Chrome Hoof, Chrome Black Gold

Luke Turner

By Luke Turner

on 11.22.13 in Reviews

Cosmic prog-funk-metal band Chrome Hoof has, for more than 10 years, been one of the most intriguing, perplexing beasts in the leftfield of British rock. We mean beasts quite literally: In early gigs, they would often bring a giant mechanical goat onstage, clad in shiny robes that matched their similarly outré garb. Yet while their live shows are the stuff of legend, Chrome Hoof’s albums to date arguably never quite captured this elemental space dust. Until now: Chrome Black Gold, the fourth from the multitudinous, London-based, everything-and-the-kitchen-sink troupe, is one of the most preposterous, bold and enjoyable records of 2013.

One of the most preposterous, bold and enjoyable records of 2013

Like any good prog record, there’s a narrative at play, framed by the heavy asymmetric metal of overture “Enter the Drobe” and album closer, “Drobe Out.” “Knopheria” sets the action on a strange planet, the music a Jeff Wayne-meets-Georgio Moroder explosion of mutant disco. Baroque fusion tracks like “Dysnomia” and “Exo-Spektral” take you further into deep space via futuristic space-jazz and lyrics about intergalactic travel, while also showcasing one of the most intriguing characteristics of Chrome Hoof: They offer a defiantly un-macho take on prog, traditionally the hoariest of rock sub-genres.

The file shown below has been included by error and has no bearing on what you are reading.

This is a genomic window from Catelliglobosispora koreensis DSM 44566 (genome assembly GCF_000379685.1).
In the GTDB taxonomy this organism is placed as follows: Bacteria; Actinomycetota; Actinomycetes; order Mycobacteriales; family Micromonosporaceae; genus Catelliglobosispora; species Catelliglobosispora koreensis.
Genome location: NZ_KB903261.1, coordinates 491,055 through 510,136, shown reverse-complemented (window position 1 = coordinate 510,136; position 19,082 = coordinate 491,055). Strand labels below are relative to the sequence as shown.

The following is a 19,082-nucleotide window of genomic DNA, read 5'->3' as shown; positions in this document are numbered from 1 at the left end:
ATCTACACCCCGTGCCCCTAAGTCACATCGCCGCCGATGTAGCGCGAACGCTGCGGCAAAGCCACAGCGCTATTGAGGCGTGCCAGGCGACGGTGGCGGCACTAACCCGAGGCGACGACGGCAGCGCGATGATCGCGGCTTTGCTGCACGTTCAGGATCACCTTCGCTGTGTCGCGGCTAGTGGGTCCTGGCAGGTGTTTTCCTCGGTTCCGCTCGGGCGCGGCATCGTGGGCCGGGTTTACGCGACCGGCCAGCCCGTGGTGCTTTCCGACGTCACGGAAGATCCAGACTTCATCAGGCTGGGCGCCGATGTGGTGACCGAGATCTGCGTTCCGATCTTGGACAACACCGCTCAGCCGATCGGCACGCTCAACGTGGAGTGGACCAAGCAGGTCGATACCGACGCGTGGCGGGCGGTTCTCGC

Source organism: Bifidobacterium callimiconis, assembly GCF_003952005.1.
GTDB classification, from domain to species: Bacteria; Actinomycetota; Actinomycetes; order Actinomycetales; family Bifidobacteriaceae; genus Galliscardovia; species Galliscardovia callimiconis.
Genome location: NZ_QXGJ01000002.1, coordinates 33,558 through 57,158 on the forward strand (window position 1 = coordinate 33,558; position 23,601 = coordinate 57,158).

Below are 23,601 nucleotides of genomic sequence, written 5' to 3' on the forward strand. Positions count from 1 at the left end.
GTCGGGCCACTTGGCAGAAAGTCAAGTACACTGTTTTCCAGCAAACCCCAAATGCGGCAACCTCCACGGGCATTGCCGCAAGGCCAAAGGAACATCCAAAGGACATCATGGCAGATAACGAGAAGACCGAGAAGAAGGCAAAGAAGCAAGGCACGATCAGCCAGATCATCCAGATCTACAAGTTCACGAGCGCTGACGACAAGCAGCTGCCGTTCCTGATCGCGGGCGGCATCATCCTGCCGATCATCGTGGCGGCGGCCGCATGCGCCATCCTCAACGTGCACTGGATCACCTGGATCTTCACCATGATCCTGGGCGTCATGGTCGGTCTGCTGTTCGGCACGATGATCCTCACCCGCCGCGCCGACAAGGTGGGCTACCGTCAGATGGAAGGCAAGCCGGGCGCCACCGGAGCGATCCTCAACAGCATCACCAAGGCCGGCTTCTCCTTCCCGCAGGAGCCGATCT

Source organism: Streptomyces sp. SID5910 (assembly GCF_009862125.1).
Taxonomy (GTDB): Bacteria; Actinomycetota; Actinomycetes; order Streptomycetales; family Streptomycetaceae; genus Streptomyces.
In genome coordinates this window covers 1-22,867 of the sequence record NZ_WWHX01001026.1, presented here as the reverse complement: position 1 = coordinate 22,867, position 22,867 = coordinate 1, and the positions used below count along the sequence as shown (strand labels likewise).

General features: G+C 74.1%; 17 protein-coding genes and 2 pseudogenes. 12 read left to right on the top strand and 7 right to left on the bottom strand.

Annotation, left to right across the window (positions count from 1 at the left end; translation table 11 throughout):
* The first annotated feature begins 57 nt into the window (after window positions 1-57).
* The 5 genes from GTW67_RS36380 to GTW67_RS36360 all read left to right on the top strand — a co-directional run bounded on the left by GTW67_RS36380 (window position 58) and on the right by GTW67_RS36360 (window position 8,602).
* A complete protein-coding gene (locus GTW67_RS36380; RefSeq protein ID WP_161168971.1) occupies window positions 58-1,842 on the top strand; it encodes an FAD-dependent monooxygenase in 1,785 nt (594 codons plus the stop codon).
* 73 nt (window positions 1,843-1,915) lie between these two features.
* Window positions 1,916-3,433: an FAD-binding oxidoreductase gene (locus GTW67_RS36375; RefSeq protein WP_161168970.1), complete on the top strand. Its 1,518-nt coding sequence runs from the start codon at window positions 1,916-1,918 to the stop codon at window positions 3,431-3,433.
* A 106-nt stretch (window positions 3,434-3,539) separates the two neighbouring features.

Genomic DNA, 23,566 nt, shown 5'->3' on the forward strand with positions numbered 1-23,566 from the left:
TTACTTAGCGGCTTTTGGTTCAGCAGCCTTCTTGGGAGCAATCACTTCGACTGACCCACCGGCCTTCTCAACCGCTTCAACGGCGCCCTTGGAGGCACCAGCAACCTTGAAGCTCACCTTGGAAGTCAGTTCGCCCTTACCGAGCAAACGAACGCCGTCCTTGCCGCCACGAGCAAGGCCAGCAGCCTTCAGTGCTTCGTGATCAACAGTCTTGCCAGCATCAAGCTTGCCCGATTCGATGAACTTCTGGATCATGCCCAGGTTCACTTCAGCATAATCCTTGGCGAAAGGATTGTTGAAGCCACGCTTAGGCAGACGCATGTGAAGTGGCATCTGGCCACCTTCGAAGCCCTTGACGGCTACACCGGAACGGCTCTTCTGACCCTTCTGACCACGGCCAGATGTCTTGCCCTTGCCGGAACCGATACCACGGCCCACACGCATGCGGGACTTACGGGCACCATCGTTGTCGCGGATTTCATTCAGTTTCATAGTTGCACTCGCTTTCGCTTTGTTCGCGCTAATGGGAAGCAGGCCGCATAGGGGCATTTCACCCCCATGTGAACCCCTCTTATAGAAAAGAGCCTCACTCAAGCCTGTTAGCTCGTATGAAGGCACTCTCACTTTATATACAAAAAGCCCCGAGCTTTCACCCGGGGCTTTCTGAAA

“Tortured Craft,” for example, is a distant descendent of Led Zeppelin’s “Immigrant Song,” but that monstrous riff is rendered sprightly, via a glockenspiel. The band’s heavier instincts are in no doubt: Songwriter Leo Smee was formerly in doom-metal band Cathedral, and the album boasts some hyperdriven, shredded riffs straight from Slayer. But there’s also glamour and sonic glitter in their racket, aided by the gospel belting of singer Chantal Brown, and the presence, on four tracks, of Shingai Shoniwa, vocalist with the Noisettes, who turns in an impressive, predatory performance.

Whether or not the world needs another conceptually dense album about space exploration, this is a thrilling voyage into the outer reaches of progressive pop: flamboyant, far-out and, above all, fun.